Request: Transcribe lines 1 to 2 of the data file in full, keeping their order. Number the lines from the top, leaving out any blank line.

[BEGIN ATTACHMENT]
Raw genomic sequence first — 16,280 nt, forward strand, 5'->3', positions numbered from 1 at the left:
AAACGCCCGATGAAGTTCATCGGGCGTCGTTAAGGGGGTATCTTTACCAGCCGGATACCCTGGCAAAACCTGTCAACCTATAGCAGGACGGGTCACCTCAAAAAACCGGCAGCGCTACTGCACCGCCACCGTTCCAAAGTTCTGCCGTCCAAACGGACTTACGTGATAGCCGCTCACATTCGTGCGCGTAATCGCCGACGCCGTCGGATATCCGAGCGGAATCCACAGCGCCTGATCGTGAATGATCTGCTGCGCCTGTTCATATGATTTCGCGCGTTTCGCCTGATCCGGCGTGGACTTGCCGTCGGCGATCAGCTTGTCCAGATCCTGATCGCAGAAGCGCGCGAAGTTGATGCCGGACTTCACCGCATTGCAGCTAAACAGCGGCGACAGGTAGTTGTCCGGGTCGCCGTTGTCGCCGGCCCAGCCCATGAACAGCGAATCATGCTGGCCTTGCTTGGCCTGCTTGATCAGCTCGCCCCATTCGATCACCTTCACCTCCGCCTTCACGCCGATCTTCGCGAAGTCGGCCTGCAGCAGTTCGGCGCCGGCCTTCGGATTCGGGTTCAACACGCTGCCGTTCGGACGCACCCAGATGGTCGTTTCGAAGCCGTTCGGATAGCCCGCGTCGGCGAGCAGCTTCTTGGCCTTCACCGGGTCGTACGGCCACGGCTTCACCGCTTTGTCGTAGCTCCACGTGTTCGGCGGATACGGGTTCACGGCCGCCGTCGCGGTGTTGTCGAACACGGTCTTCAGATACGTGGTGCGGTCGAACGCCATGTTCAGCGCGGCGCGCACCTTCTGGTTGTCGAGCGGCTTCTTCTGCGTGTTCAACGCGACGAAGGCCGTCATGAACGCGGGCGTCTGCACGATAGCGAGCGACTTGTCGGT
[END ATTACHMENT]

Raw genomic sequence first — 16,280 nt, forward strand, 5'->3', positions numbered from 1 at the left:
AAACGCCCGATGAAGTTCATCGGGCGTCGTTAAGGGGGTATCTTTACCAGCCGGATACCCTGGCAAAACCTGTCAACCTATAGCAGGACGGGTCACCTCAAAAAACCGGCAGCGCTACTGCACCGCCACCGTTCCAAAGTTCTGCCGTCCAAACGGACTTACGTGATAGCCGCTCACATTCGTGCGCGTAATCGCCGACGCCGTCGGATATCCGAGCGGAATCCACAGCGCCTGATCGTGAATGATCTGCTGCGCCTGTTCATATGATTTCGCGCGTTTCGCCTGATCCGGCGTGGACTTGCCGTCGGCGATCAGCTTGTCCAGATCCTGATCGCAGAAGCGCGCGAAGTTGATGCCGGACTTCACCGCATTGCAGCTAAACAGCGGCGACAGGTAGTTGTCCGGGTCGCCGTTGTCGCCGGCCCAGCCCATGAACAGCGAATCATGCTGGCCTTGCTTGGCCTGCTTGATCAGCTCGCCCCATTCGATCACCTTCACCTCCGCCTTCACGCCGATCTTCGCGAAGTCGGCCTGCAGCAGTTCGGCGCCGGCCTTCGGATTCGGGTTCAACACGCTGCCGTTCGGACGCACCCAGATGGTCGTTTCGAAGCCGTTCGGATAGCCCGCGTCGGCGAGCAGCTTCTTGGCCTTCACCGGGTCGTACGGCCACGGCTTCACCGCTTTGTCGTAGCTCCACGTGTTCGGCGGATACGGGTTCACGGCCGCCGTCGCGGTGTTGTCGAACACGGTCTTCAGATACGTGGTGCGGTCGAACGCCATGTTCAGCGCGGCGCGCACCTTCTGGTTGTCGAGCGGCTTCTTCTGCGTGTTCAACGCGACGAAGGCCGTCATGAACGCGGGCGTCTGCACGATAGCGAGCGACTTGTCGGT